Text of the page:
DDW 2009: Novel Breath Test Identifies Severity of Liver Disease

Martha Kerr

June 03, 2009

June 3, 2009 (Chicago, Illinois) — A new assessment tool that measures levels of (13)Carbon methacetin in exhaled breath accurately shows functional reserve in the liver, Swiss and Israeli researchers announced here at Digestive Disease Week 2009.

The test tags and measures a metabolite that is specific to the healthy liver. The breath test is accurate in both chronic and acute liver disease, Gadi Lalazar, MD, from the Liver Unit at the Hadassah Hebrew University Medical School in Jerusalem, told meeting attendees.

Dr. Lalazar's team assessed the value of the (13)C methacetin breath test (MBT) in 614 patients with liver disease as a measurement of fibrosis, liver function, and prognosis.

In 575 patients with chronic liver disease, MBT predicted the risk for death during a 24-month period, with a hazard ratio of 0.657 (< .0001).

Cirrhotic patients and their MBT survival scores were divided into low-, medium-, and high-risk groups according to Model for End-Stage Liver Disease (MELD) score (<10, 10–20, and >20, respectively).

The death rate in the high-risk group was 50% according to the MBT survival model, compared with 41% for MELD score.

Prognosis was excellent (99%) in the low-risk group, 90% in the medium-risk group, and 73% in the high-risk group at 24 months, Dr. Lalazar reported. Survival rates were 97% in the low-risk group, 85% in the medium-risk group, and 70% in the high-risk group at 24 months.

In 19 cirrhotic patients with hepatocellular carcinoma undergoing transarterial chemoembolization, MBT accurately predicted decompensation. "While patient age, preprocedure albumin, MELD, and Child classification did not differ significantly between the [17] patients who survived and the 2 who died, MBT parameters differed significantly between the 2 groups (P < .0001)," the research team found.

Of 278 patients with chronic hepatitis C virus infection, MBT predicted the stage of fibrosis with an area under the curve of 0.81 (95% confidence interval, 0.68 - 0.93), a sensitivity of 78%, and a negative predictive value of 83%. Biopsies could have been avoided in 67% of those performed.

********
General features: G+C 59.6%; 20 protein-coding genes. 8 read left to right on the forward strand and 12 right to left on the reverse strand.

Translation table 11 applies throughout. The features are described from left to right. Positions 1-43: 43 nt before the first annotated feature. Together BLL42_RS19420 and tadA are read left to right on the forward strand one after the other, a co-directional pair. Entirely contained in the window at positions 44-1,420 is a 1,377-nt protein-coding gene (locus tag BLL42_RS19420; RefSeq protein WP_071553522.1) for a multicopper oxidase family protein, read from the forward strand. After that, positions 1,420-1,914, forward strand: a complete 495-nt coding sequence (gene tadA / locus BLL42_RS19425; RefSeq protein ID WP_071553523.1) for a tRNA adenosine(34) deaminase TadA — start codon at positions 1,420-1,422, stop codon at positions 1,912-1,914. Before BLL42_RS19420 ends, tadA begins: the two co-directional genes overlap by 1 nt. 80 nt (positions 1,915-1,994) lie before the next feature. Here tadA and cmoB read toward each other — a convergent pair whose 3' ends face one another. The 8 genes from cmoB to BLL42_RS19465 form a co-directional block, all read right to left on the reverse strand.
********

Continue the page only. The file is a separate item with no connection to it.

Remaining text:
In 20 patients with acute severe liver disease, evidence of consistent improvement began 4 to 7 days earlier for MBT parameters than for blood tests.

"In the 2 patients who died, MBT parameters remained low despite fluctuating laboratory values," Dr. Lalazar and colleagues found.

Two patients with drug-induced fulminant hepatic failure had MELD scores of 34 and 44 and Sequential Organ Failure Assessment (SOFA) scores of 12 and 15, indicating a very poor prognosis, but both recovered without transplantation after showing early improvement in their MBT scores.

"MBT shows decompensation early, before the MELD score changes. It offers a noninvasive, continuous way to assess liver function," Dr. Lalazar told Medscape Gastroenterology.

"With confirmation and more data, we may be able to prioritize patients according to liver function. . . . We don't know how to measure this well yet," he said, "and we need to get a better idea of its sensitivity and the false-positive rate."

"The MBT can be easily adopted into clinical practice. It will have all-around utility — in the office, at the bedside — and it requires no effort on the part of the patient. It is noninvasive and it will be relatively inexpensive," predicted session moderator Brent Tetri, MD, professor of internal medicine at St. Louis University in Missouri, in an interview with Medscape Gastroenterology.

"At the moment, there is no good test for liver function," Dr. Tetri commented. "Since (13)C methacetin is solely produced by healthy hepatocytes, this will be a very specific test. . . . However, there may be a problem in those patients who have shunting around the liver. Blood must get to the liver in order for this test to work."

"The test correlates with the portal gradient," Dr. Lalazar explained. "If the blood is shunted away, it shows the liver is not working."

The study was not commercially funded. Dr. Lalazar and Dr. Tetri have disclosed no relevant financial relationships.

Digestive Disease Week (DDW) 2009: Abstract 747. Presented June 1, 2009.